George Lober


There is something to be said
for stillness, for the way
a flat light early in the morning
enters the small living room
of a small house in New Jersey,
or the way an old woman
sits in that room, hands folded,
as still as the light itself.
She has been sitting,
we will learn later,
fully clothed, for hours,
unable to sleep or to stop
the tears brimming her eyes.
And maybe there is something
to be said for tenderness,
for the way my wife,
on the morning of our
departure, enters
that room in her pajamas
and opens her arms
to her mother’s sobs,
letting them in as easily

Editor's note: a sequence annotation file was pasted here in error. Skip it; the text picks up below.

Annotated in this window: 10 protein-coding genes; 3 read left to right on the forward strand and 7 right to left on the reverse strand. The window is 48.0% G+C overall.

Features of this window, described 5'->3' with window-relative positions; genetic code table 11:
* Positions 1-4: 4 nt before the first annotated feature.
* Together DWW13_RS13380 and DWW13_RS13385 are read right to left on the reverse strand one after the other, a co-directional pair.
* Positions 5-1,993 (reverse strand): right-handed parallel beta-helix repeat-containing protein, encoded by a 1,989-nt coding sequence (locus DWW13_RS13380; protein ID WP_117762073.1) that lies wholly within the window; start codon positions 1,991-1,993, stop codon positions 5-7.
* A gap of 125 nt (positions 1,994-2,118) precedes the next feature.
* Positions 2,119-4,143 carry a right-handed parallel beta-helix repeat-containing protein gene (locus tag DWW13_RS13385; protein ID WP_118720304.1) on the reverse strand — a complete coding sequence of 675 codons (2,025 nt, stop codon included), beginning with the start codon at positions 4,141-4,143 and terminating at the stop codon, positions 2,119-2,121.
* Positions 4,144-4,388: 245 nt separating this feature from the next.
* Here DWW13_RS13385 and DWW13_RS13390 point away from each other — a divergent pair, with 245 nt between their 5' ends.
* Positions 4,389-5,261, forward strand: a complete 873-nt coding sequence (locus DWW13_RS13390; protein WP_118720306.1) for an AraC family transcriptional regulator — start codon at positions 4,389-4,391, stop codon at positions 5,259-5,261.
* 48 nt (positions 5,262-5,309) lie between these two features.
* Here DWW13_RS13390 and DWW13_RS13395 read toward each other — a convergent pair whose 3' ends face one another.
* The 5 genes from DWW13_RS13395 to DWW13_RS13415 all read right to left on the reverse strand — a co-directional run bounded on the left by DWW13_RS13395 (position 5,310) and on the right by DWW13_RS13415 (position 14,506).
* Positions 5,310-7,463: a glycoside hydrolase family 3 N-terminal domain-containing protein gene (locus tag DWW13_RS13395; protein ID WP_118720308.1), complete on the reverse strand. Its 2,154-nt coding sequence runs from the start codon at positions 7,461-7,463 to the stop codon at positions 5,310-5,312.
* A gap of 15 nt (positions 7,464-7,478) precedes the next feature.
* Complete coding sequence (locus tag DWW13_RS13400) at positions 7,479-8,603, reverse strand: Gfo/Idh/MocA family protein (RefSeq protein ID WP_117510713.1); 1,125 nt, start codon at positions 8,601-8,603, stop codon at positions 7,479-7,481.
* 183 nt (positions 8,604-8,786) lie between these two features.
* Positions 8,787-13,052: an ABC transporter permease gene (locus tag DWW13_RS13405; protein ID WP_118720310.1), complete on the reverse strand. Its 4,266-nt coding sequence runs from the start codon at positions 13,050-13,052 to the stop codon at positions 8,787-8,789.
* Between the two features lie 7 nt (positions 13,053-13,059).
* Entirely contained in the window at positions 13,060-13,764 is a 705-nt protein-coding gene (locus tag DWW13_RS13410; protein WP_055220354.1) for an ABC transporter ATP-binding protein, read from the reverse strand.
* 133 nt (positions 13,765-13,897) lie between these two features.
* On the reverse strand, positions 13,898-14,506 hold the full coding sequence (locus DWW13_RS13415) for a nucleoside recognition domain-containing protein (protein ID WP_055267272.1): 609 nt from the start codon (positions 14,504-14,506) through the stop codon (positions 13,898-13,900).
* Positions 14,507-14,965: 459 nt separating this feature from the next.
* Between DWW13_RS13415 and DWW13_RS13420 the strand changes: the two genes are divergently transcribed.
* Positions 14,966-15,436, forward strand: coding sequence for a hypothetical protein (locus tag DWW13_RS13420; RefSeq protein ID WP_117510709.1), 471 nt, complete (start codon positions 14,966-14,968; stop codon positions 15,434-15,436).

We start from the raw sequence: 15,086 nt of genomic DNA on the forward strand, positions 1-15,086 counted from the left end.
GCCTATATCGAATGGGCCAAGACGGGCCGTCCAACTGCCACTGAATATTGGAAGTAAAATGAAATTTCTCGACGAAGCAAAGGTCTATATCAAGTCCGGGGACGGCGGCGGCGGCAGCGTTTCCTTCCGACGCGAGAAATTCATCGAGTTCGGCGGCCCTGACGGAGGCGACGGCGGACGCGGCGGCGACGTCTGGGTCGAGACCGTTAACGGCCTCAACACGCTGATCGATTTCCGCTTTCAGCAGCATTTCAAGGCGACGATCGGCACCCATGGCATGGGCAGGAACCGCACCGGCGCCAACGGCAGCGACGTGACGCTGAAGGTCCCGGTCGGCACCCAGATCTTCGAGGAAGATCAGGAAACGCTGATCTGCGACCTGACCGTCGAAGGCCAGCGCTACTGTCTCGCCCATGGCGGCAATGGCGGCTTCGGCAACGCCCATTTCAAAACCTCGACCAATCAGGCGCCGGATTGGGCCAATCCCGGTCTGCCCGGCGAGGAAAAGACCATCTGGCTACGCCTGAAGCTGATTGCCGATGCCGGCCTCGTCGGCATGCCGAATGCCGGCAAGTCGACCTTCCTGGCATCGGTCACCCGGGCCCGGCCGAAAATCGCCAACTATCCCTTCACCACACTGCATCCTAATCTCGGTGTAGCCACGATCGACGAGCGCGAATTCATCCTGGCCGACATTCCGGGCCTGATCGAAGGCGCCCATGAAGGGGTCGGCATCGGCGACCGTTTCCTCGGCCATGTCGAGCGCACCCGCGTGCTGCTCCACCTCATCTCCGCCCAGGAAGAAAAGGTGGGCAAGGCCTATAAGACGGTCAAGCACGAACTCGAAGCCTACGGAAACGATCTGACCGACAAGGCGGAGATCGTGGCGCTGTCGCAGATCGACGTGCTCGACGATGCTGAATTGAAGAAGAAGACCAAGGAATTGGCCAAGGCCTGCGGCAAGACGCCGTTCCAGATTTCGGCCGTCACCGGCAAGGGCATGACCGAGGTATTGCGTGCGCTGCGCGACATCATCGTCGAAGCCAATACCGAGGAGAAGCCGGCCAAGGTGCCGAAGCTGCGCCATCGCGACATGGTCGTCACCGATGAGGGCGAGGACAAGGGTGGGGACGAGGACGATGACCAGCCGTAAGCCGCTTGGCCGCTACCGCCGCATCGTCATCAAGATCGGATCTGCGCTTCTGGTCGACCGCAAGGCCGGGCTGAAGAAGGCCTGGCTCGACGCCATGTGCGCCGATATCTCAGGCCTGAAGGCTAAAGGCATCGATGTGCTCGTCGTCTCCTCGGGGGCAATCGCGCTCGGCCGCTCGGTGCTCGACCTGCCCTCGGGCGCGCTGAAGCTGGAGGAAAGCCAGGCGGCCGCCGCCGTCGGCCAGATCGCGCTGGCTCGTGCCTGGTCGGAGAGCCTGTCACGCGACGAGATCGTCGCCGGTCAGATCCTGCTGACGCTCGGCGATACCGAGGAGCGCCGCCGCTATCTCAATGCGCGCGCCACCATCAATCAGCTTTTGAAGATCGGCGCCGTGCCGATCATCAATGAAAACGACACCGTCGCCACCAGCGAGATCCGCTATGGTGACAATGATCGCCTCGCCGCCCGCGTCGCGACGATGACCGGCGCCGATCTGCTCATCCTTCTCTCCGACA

as children, or the way
her mother settles
against her shoulder,
shuddering between breaths
that she just can’t take
the loneliness anymore.
Perhaps there is even
a word for the way
my wife’s eyes well up
and the words clutch
in her throat, or how her mother,
lifting a small hand
to her own nose
whispers, “That’s life.”
But for the moments
that will follow,
the one in which
they hold each other
without speaking while
the room barely brightens,
and the moment after that
in which the truth
of their separate lives
rooted a continent apart
runs deep and wraps
itself around them,
there is no expression
this morning, no word
or syllable, not even
the thinnest of sounds.
George Lober

Books by George Lober